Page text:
By Robert Fisk
Editor’s note: This article was originally printed in The Independent. For more background on the Bowen-BBC Trust dispute, see the links provided on the original article page or click here.
The BBC Trust’s report on Jeremy Bowen’s dispatches from the Middle East is pusillanimous, cowardly, outrageous, factually wrong and ethically dishonest.
But I am mincing my words.
The trust—how I love that word which so dishonours everything about the BBC—has collapsed, in the most shameful way, against the usual Israeli lobbyists who have claimed— against all the facts—that Bowen was wrong to tell the truth.
Let’s go step by step through this pitiful business. Zionism does indeed instinctively “push out” the frontier. The new Israeli wall—longer and taller than the Berlin Wall although the BBC management cowards still insist its reporters call it a “security barrier” (the translation of the East German phrase for the Berlin Wall)—has gobbled up another 10 per cent of the 22 per cent of “Palestine” that Arafat/Mahmoud Abbas were supposed to negotiate. Bowen’s own brilliant book on the 1967 war, Six Days, makes this land-grab perfectly clear.
Anyone who has read the history of Zionism will be aware that its aim was to dispossess the Arabs and take over Palestine. Why else are Zionists continuing to steal Arab land for Jews, and Jews only, against all international law? Who for a moment can contradict that this defies everyone’s interpretation of international law except its own?
Even when the International Court in The Hague stated that the Israeli wall was illegal—the BBC, at this point, was calling it a “fence”!—Israel simply claimed that the court was wrong.
UN Security Council Resolutions 242 and 338 called upon Israel to withdraw its forces from territories that it occupied in the 1967 war—and it refused to do so. The Americans stated for more than 30 years that Israel’s actions were illegal—until the gutless George Bush accepted Israel had the right to keep these illegally held territories. Thus the BBC Trust—how cruel that word “trust” now becomes—has gone along with the Bush definition of Israel’s new boundaries (inside Arab land, of course).
The BBC’s preposterous committee claims that Bowen’s article “breached the rules [sic] on impartiality” because “readers might come away from the article thinking that the interpretation offered was the only sensible view of the war”.
Well, yes of course. Because I suppose the BBC believes that Israel’s claim to own land which in fact belongs to other people is another “sensible” view of the war. The BBC Trust—and I now find this word nauseous each time I tap it on my laptop—says that Bowen didn’t give evidence to prove the Jewish settlement at Har Homa was illegal. But the US authorities said so, right from the start. Our own late foreign secretary, Robin Cook—under screamed abuse from Zionists when he visited the settlement—said the same thing. The fact that the BBC Trust uses the Hebrew name for Har Homa—not the original Arab name, Jebel Abu Ghoneim—shows just how far it is now a mouthpiece for the Israeli lobby which so diligently abused Bowen.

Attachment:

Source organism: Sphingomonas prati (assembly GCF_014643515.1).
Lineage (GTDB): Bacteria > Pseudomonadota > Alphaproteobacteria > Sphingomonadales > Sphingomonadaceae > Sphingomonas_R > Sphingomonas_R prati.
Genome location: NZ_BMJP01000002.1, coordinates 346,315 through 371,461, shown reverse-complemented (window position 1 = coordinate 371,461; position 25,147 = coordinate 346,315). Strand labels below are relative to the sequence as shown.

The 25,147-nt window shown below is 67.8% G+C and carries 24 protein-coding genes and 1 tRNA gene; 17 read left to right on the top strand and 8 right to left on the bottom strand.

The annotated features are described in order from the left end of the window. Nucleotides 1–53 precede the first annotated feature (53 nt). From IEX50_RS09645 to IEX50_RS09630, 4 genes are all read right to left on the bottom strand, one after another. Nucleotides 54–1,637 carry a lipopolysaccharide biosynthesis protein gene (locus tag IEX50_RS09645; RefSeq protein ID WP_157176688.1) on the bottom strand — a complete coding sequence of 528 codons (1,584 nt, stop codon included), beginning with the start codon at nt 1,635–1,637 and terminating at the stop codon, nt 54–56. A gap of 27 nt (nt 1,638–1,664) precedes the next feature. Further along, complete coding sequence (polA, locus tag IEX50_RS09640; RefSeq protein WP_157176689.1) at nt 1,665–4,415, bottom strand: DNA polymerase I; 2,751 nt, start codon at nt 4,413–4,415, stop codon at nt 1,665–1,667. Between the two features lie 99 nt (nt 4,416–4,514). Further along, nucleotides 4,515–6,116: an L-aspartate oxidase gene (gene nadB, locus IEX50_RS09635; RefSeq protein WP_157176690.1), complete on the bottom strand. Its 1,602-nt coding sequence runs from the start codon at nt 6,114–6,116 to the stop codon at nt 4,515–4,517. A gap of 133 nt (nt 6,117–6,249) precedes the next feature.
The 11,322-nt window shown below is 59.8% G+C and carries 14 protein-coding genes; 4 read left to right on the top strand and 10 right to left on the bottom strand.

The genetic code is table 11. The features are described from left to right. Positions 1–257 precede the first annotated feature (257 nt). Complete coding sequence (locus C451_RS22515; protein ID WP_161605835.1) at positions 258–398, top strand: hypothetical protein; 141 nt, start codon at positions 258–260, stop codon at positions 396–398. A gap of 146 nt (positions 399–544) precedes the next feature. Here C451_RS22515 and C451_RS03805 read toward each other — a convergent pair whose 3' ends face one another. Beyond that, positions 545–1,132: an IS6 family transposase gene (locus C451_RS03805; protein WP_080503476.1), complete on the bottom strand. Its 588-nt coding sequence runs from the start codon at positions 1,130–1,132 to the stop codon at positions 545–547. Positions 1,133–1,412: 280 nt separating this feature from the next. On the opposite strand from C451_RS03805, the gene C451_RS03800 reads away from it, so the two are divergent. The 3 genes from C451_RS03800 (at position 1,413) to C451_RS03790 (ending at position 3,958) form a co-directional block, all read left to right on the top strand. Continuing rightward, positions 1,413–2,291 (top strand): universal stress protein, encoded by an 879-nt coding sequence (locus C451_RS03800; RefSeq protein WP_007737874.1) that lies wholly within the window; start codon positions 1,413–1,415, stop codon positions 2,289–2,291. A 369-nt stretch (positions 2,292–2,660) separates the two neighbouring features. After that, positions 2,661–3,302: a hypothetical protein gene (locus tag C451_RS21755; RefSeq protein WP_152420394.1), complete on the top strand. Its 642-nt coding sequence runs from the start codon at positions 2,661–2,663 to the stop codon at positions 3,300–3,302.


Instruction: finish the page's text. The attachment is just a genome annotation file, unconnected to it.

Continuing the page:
Haaretz gave considerable space to the BBC’s findings yesterday. I’m not surprised. But why is it that Haaretz’s top correspondents—Amira Hass and Gideon Levy—write so much more courageously about the human rights abuses of Israeli troops (and war crimes) than the BBC has ever dared to do? Whenever I’m asked by lecture audiences around the world if they should trust the BBC, I tell them to trust Amira and Gideon more than they should ever believe in the wretched broadcasting station. I’m afraid it’s the same old story. If you allow yourself to bow down before those who wish you to deviate from the truth, you will stay on your knees forever.
And this, remember, is the same institution which said that to broadcast an appeal for medicines for wounded Palestinians in Gaza might upset its “neutrality”. Legless Palestinian children clearly don’t count as much as the BBC’s pompous executives.
How do we solve this problem? Well I can certainly advise viewers to turn to Sky TV’s infinitely tougher coverage of the Middle East and—I admit I contribute to this particular station—I can recommend the courage with which Al-Jazeera English covers Gaza and the rest of the Palestinian-Israeli war.
I can well see how BBC executives will say that this article of mine today is “over the top”. Jeremy Bowen may indeed think the same. But the First World War metaphor would be correct. For Bowen and his colleagues are truly lions led by BBC management donkeys.
Battle at the Beeb: The BBC Trust has found fault with coverage of the Israeli-Palestinian conflict by Middle East Editor Jeremy Bowen, pictured. Clearly, Robert Fisk disagrees.